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Page Two of Cemetery Chronicles

After leaving Mom in Arlington, Virginia, with her sister, Ben drove me to Baltimore, where I would visit Dads sister and her family while he went on north to Connecticut. We both admired the writings of Edgar Allen Poe, and so we decided to search out the Poe landmarks in Baltimore. By late afternoon, wed found the house where he lived his last days, but night overtook us as we started our search for the grave site.

Although a devoted sightseer and experienced driver, Ben lacked a good sense of direction. We wandered around a disreputable area of the city, for what seemed like hours, before finally finding the cemetery. We peered through a tall wrought-iron fence that surrounded the grave and, in the dim light, read the inscription on the tombstone. The setting lent an appropriate melancholy to our viewing of that ill-fated but gifted writers place of rest.

We also stopped in Washington on that trip to visit Fords Theater and the house across the street where Abraham Lincoln died. Of the theater we saw only the forlorn lobby, as renovations to the building wouldnt begin for another ten years. It seems strange now to realize that we visited those historic buildings less than 100 years after the assassination.

We admired Lincoln because of family stories told to us about our paternal grandfathers boyhood during the Civil War. He grew up in northeastern Missouri, a border state where neighbors fought neighbors over the secession and slavery issues. Like Lincoln, Grandfather Cullison taught himself to read and write as a teenager and read the law under the tutelage of a lawyer, as was the custom then. His father, a northern sympathizer, acted as a scout during the war. On dark nights he sent our grandfather, then a boy of thirteen, by horseback to deliver messages to Union officers, telling him to eat the message if caught by the enemy.

Years after our visit to Fords Theater, Ben searched for traces of that era near the now-vanished village of Paulville. He discovered the intact grave site of our great grandfather who died just as the Civil War ended, having exhausted all his physical and material resources in support of the Union cause. His epitaph read: As I am now so you will be, prepare for death and follow me.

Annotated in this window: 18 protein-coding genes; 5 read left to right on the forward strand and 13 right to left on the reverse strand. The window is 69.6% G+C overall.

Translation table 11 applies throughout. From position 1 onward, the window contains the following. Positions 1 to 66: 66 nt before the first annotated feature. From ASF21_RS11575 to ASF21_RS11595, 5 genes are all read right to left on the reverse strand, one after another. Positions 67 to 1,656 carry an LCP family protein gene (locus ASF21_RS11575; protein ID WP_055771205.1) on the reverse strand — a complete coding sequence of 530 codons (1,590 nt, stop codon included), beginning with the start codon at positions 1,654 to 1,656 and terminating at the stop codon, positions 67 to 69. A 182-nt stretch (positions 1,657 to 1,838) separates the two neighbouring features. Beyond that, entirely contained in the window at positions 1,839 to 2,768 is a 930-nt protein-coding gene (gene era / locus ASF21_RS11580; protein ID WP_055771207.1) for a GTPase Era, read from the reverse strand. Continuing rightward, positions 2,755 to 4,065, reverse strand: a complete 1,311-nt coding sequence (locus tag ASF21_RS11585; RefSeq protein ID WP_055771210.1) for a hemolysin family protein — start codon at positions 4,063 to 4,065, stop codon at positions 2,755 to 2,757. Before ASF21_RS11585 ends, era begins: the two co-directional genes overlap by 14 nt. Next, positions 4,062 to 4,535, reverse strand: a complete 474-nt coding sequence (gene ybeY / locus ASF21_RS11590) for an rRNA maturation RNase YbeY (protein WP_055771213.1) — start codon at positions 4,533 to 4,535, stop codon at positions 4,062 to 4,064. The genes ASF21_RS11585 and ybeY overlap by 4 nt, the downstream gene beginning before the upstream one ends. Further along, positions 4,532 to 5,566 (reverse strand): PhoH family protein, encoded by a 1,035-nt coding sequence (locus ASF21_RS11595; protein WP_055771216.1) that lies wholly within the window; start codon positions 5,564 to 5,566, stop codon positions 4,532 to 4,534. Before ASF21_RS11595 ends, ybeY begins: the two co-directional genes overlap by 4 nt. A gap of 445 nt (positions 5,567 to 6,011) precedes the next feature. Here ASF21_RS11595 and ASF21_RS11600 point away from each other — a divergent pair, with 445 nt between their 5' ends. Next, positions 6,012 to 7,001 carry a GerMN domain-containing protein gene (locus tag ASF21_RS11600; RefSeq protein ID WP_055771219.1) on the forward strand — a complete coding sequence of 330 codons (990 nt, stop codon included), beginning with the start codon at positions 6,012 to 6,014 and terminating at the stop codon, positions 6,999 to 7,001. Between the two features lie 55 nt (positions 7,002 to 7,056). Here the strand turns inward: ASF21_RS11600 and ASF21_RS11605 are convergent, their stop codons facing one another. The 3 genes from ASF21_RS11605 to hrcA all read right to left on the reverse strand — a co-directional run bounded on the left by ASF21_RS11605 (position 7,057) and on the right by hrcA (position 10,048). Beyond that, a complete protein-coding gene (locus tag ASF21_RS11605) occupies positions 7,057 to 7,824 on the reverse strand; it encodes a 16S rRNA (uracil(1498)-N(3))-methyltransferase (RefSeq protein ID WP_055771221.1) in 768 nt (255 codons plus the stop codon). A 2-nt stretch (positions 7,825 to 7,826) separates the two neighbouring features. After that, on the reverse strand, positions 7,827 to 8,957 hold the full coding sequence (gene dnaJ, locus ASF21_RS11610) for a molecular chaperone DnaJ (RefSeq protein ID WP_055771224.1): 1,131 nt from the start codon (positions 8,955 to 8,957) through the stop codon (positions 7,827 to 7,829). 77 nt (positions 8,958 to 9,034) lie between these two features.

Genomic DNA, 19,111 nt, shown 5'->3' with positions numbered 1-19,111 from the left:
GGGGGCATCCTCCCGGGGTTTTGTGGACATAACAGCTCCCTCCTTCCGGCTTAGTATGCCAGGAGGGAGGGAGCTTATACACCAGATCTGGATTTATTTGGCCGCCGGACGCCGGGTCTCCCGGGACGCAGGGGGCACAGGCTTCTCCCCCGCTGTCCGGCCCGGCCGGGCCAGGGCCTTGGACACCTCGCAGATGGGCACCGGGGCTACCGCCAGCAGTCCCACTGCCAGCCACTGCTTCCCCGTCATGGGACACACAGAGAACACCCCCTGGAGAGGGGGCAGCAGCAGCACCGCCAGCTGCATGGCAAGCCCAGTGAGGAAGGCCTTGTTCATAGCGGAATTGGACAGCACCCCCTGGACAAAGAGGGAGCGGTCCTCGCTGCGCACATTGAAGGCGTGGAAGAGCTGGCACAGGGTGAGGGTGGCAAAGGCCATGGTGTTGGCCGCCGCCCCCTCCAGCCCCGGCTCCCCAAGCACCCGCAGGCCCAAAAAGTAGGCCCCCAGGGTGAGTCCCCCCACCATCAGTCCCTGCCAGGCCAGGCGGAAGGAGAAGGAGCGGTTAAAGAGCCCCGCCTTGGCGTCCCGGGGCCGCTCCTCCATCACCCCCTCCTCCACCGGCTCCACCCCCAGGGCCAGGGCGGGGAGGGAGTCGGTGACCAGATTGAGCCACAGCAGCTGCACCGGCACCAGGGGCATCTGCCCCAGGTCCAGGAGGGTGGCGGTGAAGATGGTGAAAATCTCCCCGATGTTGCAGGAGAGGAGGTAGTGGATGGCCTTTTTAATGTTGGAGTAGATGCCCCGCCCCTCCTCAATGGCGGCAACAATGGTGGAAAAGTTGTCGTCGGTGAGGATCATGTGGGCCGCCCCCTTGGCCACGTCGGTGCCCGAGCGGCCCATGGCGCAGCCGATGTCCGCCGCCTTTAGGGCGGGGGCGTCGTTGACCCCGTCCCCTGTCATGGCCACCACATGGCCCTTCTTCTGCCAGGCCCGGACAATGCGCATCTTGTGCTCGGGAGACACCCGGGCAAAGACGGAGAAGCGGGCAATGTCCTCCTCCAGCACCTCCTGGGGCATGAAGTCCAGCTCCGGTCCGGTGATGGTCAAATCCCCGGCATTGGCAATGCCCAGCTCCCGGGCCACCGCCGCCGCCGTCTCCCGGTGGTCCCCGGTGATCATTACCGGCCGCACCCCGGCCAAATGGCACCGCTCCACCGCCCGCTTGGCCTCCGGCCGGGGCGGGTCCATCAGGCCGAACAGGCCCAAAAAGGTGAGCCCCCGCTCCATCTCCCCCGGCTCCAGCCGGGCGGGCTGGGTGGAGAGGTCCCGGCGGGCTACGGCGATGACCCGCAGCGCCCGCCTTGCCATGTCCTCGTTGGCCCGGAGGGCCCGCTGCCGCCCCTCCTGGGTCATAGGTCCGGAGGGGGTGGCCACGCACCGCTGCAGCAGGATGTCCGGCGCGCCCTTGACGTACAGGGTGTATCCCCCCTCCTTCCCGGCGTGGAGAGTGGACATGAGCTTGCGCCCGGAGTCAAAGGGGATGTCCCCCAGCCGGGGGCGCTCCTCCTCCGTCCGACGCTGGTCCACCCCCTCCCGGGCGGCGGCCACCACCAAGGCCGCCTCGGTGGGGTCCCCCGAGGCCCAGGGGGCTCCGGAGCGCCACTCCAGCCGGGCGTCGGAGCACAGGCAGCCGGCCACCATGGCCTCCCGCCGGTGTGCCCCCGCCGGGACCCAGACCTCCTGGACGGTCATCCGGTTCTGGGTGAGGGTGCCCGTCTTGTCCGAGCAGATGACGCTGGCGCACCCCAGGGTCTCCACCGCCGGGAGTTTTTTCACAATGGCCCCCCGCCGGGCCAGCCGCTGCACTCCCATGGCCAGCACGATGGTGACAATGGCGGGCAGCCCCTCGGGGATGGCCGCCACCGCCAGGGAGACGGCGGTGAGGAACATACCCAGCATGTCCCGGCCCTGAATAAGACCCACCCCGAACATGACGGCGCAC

Not all graves of the 19th Century have survived for future generations to ponder. A decade ago, my sons and I explored the ghost town of Aurora, Nevada, where my mothers maternal great grandfathers life ended. He had been killed, in a dispute over a silver mining claim, in 1862. We found the few rotting timbers and crumbling concrete walls that remained of the town and an old cemetery overlooking the site. Some of the grave stones had been repaired, but we failed to find the wooden cross that marked our ancestors bones.

The gravesite of the matriarch of my maternal grandfathers family enjoyed a better fate. She came with her sons from Germany to homestead farmland in eastern Nebraska, in 1870, and died thirteen years later. Buried on family-owned land, along with two of her grandchildren, the graves had been all but forgotten. When I first saw the disintegrating gravestones, they were hidden by weeds beside a country road. Now relatives who still live in the area have restored the markers and take turns mowing the weeds so these graves wont be forgotten.

As a young woman, I had the good fortune to accompany my father and his life-long friend on a walk through our hometown cemetery. The warm summer evening, with the sun casting long shadows behind the grave stones, made me feel that life might never end, even though the location insisted otherwise. We meandered first among the family plots, pausing before the large granite stone that commemorates a cousin who died in a Japanese prisoner of war camp during World War II.

As we moved on to the older section of the cemetery, I listened while the two men reminisced about the people theyd known as little boys, in a town far different from the one I knew. We passed the grave of a man had been a blacksmith, and they spoke of another who ran the livery stable. In those days, horses and buggies traveled streets paved with bricks, families kept chickens in backyard coops for eggs and meat and large gardens provided vegetables and fruits that housewives canned for winter sustenance.

Hearing Dad and his friend talk about the people theyd known in those long ago days, I realized that the lives depicted in the Spoon River poems embody universal stories that continue being lived by each new generation. Each cemetery represents a chronicle of tales, each one unique but also familiar.

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© 2009 Margaret Cullison for SeniorWomen.com
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